Along with "Midnight Cowboy" (1969), this is John Schlesinger's most important work in a rather undistinguished filmography. Although they belong to two distinct genres, these two works have some common points: the same backdrop New York, the same main actor, Dustin Hoffman, here hires for another type of character. The 1969 film had seen him in the shoes of a little miserable Italian emigrant who suffered from TB. The second film gives him the role of a student, "Babe" haunted by the suicide of his father caused by McCarthysm. His thesis about the abuses of power in American political history seems less prominent to his eyes than the marathon for which he intensely trains. A solitary life which will be interrupted by an infernal chain of foreboding mishaps. They revolve around a conspiracy involving a former Nazi criminal, Szell (Laurence Olivier) nicknamed the "white devil of Auschwitz". Babe finds himself in the throes of darkness, wrestling with unforgiving, formidable evil forces whose motivations and goals are elusive to him.

"Marathon Man" is a representative film about a trend which developed in the seventies: the conspiracy cinema fueled by generalized suspicion and an increasing paranoia. Just check works such as "the Parallax View" (1974) by Alan J. Pakula or "Three Days of the Condor" (1975) by Sydney Pollack. From a fragmented, meandering master plan elaborated by William Goldman, John Schlesinger captures a discomforting climate of fear and paranoia which increase throughout Babe's struggle in the darkness. The director has also the aptitude to generate eerie feelings from sequences shrouded with a muted anxiety. Helped by a brutal editing, an invisible, impending threat hangs over the film and will sooner or later catch Babe up. To puzzle more the audience, Schlesinger muddies the waters and one of his cunning tricks is to delay as much as possible the clarification and the denouement of this apparently convoluted story to make this unsettling atmosphere last. For a major part of the film, the different parts of the puzzle remain separated but to piece them together and so to decipher the story, the viewer will have to be patient just like Babe. He's caught in a spiral of unnerving events which go beyond him and his immature behavior inconveniences the audience, perhaps more than Szell and his henchmen. Before having made the acquaintance of Elsa, Babe tried to flee from reality but is finally caught up by it. To blur the picture, Schlesinger and Goldman tap numerous possibilities of the suspense genre. Illusions and lies abound in the film under different forms: the image "Doc" gives to Babe, the moment when he sneaks into Babe's cramped flat to test his reactions, Babe's false release from Szell's clutches.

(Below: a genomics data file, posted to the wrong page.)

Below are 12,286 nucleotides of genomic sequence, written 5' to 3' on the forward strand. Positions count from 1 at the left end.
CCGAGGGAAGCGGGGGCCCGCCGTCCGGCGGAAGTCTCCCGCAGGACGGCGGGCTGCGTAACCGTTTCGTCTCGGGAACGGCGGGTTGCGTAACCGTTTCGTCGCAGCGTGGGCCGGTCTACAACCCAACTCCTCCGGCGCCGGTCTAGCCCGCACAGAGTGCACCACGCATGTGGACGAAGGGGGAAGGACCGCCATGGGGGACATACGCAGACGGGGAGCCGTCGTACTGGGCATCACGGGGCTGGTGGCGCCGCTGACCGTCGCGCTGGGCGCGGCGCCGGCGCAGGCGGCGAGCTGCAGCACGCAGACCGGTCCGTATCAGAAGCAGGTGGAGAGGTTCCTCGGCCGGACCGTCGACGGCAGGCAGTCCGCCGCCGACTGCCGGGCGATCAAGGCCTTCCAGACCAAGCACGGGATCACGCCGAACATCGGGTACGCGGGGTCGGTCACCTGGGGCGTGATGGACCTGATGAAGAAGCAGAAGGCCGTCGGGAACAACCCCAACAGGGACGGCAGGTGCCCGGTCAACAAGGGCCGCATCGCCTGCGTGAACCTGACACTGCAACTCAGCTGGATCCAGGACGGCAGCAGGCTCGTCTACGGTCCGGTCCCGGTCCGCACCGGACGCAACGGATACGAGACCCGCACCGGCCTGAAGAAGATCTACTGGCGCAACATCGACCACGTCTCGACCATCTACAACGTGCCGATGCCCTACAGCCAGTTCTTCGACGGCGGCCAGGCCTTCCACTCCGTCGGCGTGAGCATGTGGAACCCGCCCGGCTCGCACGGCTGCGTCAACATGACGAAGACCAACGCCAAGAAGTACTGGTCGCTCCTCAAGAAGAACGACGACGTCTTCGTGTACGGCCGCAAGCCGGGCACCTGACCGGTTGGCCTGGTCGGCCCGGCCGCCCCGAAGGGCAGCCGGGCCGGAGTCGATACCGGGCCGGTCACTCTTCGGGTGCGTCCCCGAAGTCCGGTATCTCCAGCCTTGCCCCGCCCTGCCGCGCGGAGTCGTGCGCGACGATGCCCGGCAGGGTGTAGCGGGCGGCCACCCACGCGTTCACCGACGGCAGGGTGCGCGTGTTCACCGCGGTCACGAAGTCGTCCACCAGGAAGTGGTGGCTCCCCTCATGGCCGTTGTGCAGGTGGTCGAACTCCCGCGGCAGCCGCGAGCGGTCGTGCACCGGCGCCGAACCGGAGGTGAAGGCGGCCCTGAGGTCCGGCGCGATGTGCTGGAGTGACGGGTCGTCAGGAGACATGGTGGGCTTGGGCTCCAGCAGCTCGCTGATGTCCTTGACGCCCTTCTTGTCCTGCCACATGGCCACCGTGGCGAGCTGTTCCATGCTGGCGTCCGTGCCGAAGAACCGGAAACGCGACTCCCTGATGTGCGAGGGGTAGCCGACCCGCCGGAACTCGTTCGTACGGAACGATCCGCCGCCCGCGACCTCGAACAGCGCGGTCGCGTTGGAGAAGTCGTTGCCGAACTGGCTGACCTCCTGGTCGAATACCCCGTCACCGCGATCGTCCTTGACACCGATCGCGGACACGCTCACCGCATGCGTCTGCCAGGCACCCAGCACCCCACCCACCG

Schlesinger's directing is laced with effective suspenseful scenes but about the notorious torture sequence with dental surgery instruments, I have never found it really creepy and doesn't live up to its reputation. A character will hint at it in a droll sequence in "Serial Mom" (1994) by John Waters. On the other hand, the scene is somewhat intense when Olivier asks to Hoffman: "is it safe?". One of the best sequences of the film shows him in Madison Avenue where he is recognized by former prisoners and no one seems to care about the woman's shouts. This scene rings true. On the other hand, the film includes weaknesses to bridge the steps of the story like the moment when Babe asks his scoffing neighbors to pretend to burglarize his flat to give him his clothes and his gun. And while I'm on the possible drawbacks of the film, Schlesinger's directing doesn't exclude some easy effects. But they are of minor importance.

Even if he's credible as an immature, brazen student, Dustin Hoffman was a little too old for the role. To think that the same year, he acted a clear-sighted journalist, Carl Bernstein in Alan J. Pakula's compelling "All the President's Men". Beside him Laurence Olivier is brilliant as usual and the two secondary actors, Roy Scheider and Marthe Keller confer to their characters mysterious, opaque dimensions.

This is a legion suspenseful movie of the right bottle.
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not exactly "safe", as it's attained more of a cult-status than a full-blown mainstream success
Quinoa198413 September 2006